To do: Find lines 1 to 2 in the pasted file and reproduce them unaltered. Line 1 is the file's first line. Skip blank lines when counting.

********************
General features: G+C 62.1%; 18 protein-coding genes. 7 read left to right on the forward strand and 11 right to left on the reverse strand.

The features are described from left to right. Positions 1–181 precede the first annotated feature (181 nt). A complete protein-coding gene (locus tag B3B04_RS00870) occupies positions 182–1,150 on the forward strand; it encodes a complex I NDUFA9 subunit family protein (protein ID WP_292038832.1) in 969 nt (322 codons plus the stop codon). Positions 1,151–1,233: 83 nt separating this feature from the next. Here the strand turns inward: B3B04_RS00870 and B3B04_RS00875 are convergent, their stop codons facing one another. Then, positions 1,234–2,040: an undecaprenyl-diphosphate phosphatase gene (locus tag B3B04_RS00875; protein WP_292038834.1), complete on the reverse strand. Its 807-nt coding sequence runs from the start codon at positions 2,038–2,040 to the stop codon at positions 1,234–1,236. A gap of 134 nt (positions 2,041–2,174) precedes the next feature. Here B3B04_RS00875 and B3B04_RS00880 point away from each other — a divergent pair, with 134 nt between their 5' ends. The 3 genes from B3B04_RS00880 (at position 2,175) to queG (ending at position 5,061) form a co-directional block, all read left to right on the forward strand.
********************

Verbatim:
General features: G+C 62.1%; 18 protein-coding genes. 7 read left to right on the forward strand and 11 right to left on the reverse strand.

The features are described from left to right. Positions 1–181 precede the first annotated feature (181 nt). A complete protein-coding gene (locus tag B3B04_RS00870) occupies positions 182–1,150 on the forward strand; it encodes a complex I NDUFA9 subunit family protein (protein ID WP_292038832.1) in 969 nt (322 codons plus the stop codon). Positions 1,151–1,233: 83 nt separating this feature from the next. Here the strand turns inward: B3B04_RS00870 and B3B04_RS00875 are convergent, their stop codons facing one another. Then, positions 1,234–2,040: an undecaprenyl-diphosphate phosphatase gene (locus tag B3B04_RS00875; protein WP_292038834.1), complete on the reverse strand. Its 807-nt coding sequence runs from the start codon at positions 2,038–2,040 to the stop codon at positions 1,234–1,236. A gap of 134 nt (positions 2,041–2,174) precedes the next feature. Here B3B04_RS00875 and B3B04_RS00880 point away from each other — a divergent pair, with 134 nt between their 5' ends. The 3 genes from B3B04_RS00880 (at position 2,175) to queG (ending at position 5,061) form a co-directional block, all read left to right on the forward strand.